In their 2nd monthly report they didn't report the in-car displayed energy consumption, but the "lifetime" average consumption rose to 309 Wh/mi. 14% over EPA ratings.

They don't give enough details of how it was driven to make any grand conclusions from these numbers, but they're nonetheless discouraging. And it's being driven in relatively warm LA, so cold can't be used as an excuse.

In contrast, they're beating EPA ratings in their Bolt's long-term test drive. It might not apples-to-apples if they're being driven substantially differently. But still...

That’s super fishy. Know someone with over 8,000 miles on their 3 and average is 233. Saw a poster just a few days ago said they averaged 224 or some such on a big trip.
 

MXWing

Well-Known Member
Oct 13, 2016
7,462
19,697
USA
2017 Tesla Model 3 Long-Term Road Test - New Updates

Edmunds is 2 months into their long-term test drive. In their first monthly report they reported 302 Wh/mi measured from the charger vs 251.7 Wh/mi on the display for a 20% charging overhead.

In their 2nd monthly report they didn't report the in-car displayed energy consumption, but the "lifetime" average consumption rose to 309 Wh/mi. 14% over EPA ratings.

They don't give enough details of how it was driven to make any grand conclusions from these numbers, but they're nonetheless discouraging. And it's being driven in relatively warm LA, so cold can't be used as an excuse.

In contrast, they're beating EPA ratings in their Bolt's long-term test drive. It might not apples-to-apples if they're being driven substantially differently. But still...

It has been colder than normal actually. Another key difference is running with 19 inch sport wheels vs the 18 inch Aeros. I've read posts saying that's a 5-6% difference (someone please correct me if there is solid data confirm/denying this)

Lastly, when you owned a nice ICE you didn't really think too much about premium vs unleaded. It shouldn't break anyones budget being 10-14% over on energy expenditure and some of that chalked up to sport wheels.
 

jsmay311

Active Member
Apr 22, 2016
1,178
1,693
Chicago suburbs
It has been colder than normal actually.

Not according to online temp records. Jan was well above average. Feb was only 0.5F below average. On balance the covered months were warner than normal.

Weather History for Los Angeles Downtown, CA | Weather Underground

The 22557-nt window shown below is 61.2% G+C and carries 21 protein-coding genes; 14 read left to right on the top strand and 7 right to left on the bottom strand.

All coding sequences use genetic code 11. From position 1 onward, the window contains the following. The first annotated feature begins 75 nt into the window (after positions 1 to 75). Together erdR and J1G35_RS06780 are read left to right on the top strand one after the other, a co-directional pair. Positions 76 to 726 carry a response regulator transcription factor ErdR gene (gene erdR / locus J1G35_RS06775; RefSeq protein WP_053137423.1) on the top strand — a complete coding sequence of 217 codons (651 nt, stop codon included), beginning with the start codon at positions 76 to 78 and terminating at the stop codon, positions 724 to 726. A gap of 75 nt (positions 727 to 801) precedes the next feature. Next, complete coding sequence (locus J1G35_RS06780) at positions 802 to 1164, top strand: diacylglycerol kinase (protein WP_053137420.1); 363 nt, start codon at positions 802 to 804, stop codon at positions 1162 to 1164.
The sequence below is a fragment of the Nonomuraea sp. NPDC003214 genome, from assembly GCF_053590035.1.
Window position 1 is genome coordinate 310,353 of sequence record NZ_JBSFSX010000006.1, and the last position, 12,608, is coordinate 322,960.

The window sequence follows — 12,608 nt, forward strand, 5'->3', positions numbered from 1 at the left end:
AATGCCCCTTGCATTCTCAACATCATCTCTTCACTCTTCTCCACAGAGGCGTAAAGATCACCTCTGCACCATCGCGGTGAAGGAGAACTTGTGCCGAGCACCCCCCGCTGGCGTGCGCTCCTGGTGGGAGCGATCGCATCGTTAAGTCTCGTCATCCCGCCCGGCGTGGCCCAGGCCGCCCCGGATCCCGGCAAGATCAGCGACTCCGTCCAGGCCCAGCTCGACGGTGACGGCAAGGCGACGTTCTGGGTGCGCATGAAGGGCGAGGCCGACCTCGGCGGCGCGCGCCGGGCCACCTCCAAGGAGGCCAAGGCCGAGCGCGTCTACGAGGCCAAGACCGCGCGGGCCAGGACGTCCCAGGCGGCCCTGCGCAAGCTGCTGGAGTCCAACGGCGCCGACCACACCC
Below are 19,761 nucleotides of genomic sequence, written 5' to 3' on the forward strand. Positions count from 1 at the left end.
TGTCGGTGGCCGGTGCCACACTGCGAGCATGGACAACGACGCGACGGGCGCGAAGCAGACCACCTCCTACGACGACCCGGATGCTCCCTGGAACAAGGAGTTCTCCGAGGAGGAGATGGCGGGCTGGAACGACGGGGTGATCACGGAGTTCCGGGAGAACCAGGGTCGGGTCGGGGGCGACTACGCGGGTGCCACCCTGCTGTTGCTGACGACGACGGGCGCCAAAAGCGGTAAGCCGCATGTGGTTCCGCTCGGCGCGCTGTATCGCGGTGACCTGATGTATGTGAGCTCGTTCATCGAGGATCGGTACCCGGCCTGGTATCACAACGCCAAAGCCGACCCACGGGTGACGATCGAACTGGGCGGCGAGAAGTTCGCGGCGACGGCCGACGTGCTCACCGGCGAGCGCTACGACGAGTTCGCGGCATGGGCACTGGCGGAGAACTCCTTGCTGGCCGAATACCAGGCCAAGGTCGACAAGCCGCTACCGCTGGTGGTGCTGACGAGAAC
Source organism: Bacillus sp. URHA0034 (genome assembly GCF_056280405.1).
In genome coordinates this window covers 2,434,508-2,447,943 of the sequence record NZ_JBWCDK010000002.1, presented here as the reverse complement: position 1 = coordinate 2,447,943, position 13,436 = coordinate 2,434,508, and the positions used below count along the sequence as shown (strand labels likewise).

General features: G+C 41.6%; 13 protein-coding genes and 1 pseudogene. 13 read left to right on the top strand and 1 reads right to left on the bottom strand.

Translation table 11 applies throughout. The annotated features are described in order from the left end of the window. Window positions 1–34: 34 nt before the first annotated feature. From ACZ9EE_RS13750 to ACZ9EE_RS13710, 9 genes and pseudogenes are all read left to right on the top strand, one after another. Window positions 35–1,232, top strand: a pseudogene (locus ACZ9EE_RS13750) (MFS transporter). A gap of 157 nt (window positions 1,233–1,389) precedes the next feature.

Regardless, it's f'ing LA. Even the dead of the winter is relatively balmy.

And they're driving their Bolt in the same area and it beat its EPA rating in February.

Another key difference is running with 19 inch sport wheels vs the 18 inch Aeros. I've read posts saying that's a 5-6% difference (someone please correct me if there is solid data confirm/denying this)

The Edmunds car has aeros, but they swapped on 19's temporarily in Feb to do some comparison testing. So thus far it's probably about a 50/50 split between the two wheels. (The reported average fuel consumption went up from 302 Wh/mi at the end of Jan to 309 at the end of Feb.)
 
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MXWing

Well-Known Member
Oct 13, 2016
7,462
19,697
USA
I can almost guarantee they're having some fun with the acceleration in the 3 even if they're trying to drive conservatively. It's just hard not to occasionally.

I wonder what the ratings would be if one actually tried to hypermill a Model 3.
 

GSP

Member
Supporting Member
Dec 28, 2007
2,575
804
That’s super fishy. Know someone with over 8,000 miles on their 3 and average is 233. Saw a poster just a few days ago said they averaged 224 or some such on a big trip.

233 or 244 Wh/mi (battery output) is not that different than Edmunds reported 251.7 Wh/mi. Driving style, terrain, wind, tire type, tire pressure, weight carried, and temperature add up to big differences in energy consumed per mile.

However, Edmunds 20% loss from charger input to battery output does seem high. It will be interesting to see if others replicate this result, or not.

GSP
 

dhrivnak

Active Member
Jan 8, 2011
4,493
3,756
NE Tennessee
Having owned a Prius and now a Model 3 they are VERY different cars. The Prius was solid and got us from point a to point B with no issues. But it had no soul.

The model 3 should be half the cost per mile than the Prius for fuel. But as other noted it is doubtful you will be driving it for the 53 years I project for break even on the fuel.

But while the Prius was uninspiring to drive the Model 3 is Awesome. Hard to put a value on that.